The internet has revolutionized retail. In travel, consumers use self-service websites to search for destinations, compare offers and purchase a vacation. Amazon has replaced the knowledgeable bookstore owner with breadth and convenience. Yes there are trade-offs, but most consumers are willing to exchange professional expertise for price and convenience on non-critical decisions.
But not so with healthcare. Yes, consumers go online when they have a health question, but sometimes they leave more confused than before. Convenience yes, but expertise? Questionable.
If you ask Dr. Roy Schoenberg, CEO of American Well Systems, he’ll tell you why. “In the consumer’s mind, healthcare is not online portals or health risk assessment tools. Healthcare is about talking to a doctor.” We receive healthcare when we explain our symptoms to a physician, he or she diagnoses the problem and then recommends a remedy.
There’s still a convenience problem, however. Often at the point of need, many of us can’t get in to see our doctor. It may be 2:00 a.m. and your child is crying, or you are experiencing pain and your doctor’s calendar is booked for the next three weeks.
But what if you could log on to the internet (convenience) and talk live with a physician (expertise)? And what if that physician could call up your health records as the connection was being made? And finally, what if this “doctor’s visit” was covered by your health insurance (price)?
This is the concept behind American Well and their Online Care service. American Well is blending the price and convenience of the internet with the personalized expertise of a face-to-face interaction. They are bringing live healthcare into people’s homes. Think of it as an online doctor’s office with a sign that says “Walk-ins welcome.”
There are hospitals and physician practices that have experimented with telemedicine. Telemedicine is typically used to bring a specialist’s expertise to a rural hospital or clinic via teleconferencing. American Well isn’t traditional telemedicine. They are bringing the expert care to patients in their homes.
How does it work?
American Well is an infrastructure platform where physicians, consumers and health plans meet. Behind the scenes, the Online Care system is managing the schedules of dozens of physicians at any one time who simply check in when they have an hour or two available. Everything that is discussed is written up by the physician after the online visit and e-mailed to the patient’s primary care physician.
Another benefit: as soon as the additional 32+ million Americans soon to be covered by the Affordable Care Act (the healthcare reform bill) enter the system, there will be a significant shortage of primary care physicians. But what if the issue is less about the sheer number of physicians needed and more about proper resourcing? Urban docs with excess capacity serve rural patients, each from the comfort of their own homes.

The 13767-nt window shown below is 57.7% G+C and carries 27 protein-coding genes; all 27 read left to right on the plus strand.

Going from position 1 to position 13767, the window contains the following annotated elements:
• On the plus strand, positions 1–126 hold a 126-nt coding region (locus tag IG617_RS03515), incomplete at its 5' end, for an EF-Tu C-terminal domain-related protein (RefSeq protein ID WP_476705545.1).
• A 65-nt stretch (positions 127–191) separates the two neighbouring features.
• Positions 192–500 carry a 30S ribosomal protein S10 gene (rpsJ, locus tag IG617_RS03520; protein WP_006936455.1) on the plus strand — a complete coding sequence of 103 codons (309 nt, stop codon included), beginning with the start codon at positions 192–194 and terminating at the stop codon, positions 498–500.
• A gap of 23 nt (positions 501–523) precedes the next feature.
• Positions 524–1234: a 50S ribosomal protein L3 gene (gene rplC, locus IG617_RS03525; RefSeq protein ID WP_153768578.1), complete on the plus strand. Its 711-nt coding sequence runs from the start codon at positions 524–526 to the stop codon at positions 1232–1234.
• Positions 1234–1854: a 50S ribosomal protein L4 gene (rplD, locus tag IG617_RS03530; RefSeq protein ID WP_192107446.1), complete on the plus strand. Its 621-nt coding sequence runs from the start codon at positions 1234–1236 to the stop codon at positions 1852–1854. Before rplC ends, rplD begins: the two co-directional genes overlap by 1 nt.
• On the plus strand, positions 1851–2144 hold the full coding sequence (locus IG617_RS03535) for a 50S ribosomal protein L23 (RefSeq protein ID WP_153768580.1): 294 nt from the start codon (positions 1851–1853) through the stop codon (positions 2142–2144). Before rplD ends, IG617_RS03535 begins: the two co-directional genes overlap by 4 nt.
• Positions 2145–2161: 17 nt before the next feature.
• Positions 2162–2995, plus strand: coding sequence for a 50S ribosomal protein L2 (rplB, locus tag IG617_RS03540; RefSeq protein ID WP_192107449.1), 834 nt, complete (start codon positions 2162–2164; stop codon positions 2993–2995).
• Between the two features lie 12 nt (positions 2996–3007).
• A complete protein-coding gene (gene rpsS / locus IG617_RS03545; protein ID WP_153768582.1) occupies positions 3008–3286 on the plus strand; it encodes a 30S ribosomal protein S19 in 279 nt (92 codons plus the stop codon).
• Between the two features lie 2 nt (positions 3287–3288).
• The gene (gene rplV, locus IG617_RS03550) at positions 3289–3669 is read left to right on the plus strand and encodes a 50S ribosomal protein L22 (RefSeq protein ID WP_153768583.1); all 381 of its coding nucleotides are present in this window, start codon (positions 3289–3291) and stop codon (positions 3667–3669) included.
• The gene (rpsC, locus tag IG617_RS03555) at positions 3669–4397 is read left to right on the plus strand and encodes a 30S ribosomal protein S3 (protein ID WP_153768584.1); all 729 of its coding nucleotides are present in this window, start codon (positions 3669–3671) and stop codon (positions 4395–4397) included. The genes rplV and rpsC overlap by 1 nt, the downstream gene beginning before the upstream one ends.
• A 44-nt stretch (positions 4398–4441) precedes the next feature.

According to Gartner, by 2013 up to 25% of care that can be handled online will be done online. That’s a staggering change in the model of physician care. One driver of this change, according to Schoenberg, is that technology can help balance the availability of physician time with the increased need for primary care physicians as more Americans are covered by the health insurance.
Online care can also help address the healthcare cost structure. By moving the doctor’s visit online, the consultation removes the overhead costs of the office. This pushes the cost basis of care to a less expensive venue.
But not only a less expensive venue. It’s potentially a more informed venue. “This is really the first step of a very disruptive technology,” declares Schoenberg. “We have the ability to bring a patient’s healthcare records in front of the doctor at the point the patient is engaging in the system. We created the first ‘healthcare teleprompter’ that tells the physician what are the things that are appropriate for the patient in front of them.”
Where could this evolve to? If this is an online platform where professionals and patients can meet confidentially, then the possibilities are promising. Sensitive health topics, chronic disease management, bedridden patients, and diabetes and nutrition education are among the many situations in which an online consultation could actually be preferable to an in-office visit. American Well literally brings back the doctor’s house call.
When American Well signed on their first health plan, Blue Cross Blue Shield of Hawaii, there was great resistance from the medical establishment. But within a few months, after it became clear that this system provided unprecedented access to care for all Hawaiians, the Hawaii Medical Board reversed itself and threw its support behind the program. Today, with deals signed with OptumHealth (UnitedHealthcare) and WellPoint, American Well is on its way to becoming a national platform for physician care.
This year marked the first time that electronic book sales exceeded traditional book sales on Amazon, marking a major paradigm shift in how we as Americans consume our literature. Will online care follow a similar trajectory? Any bets on how long it will take for online physician visits to surpass traditional office visits?
American Well. Another great example of innovation changing the way healthcare is bought and sold.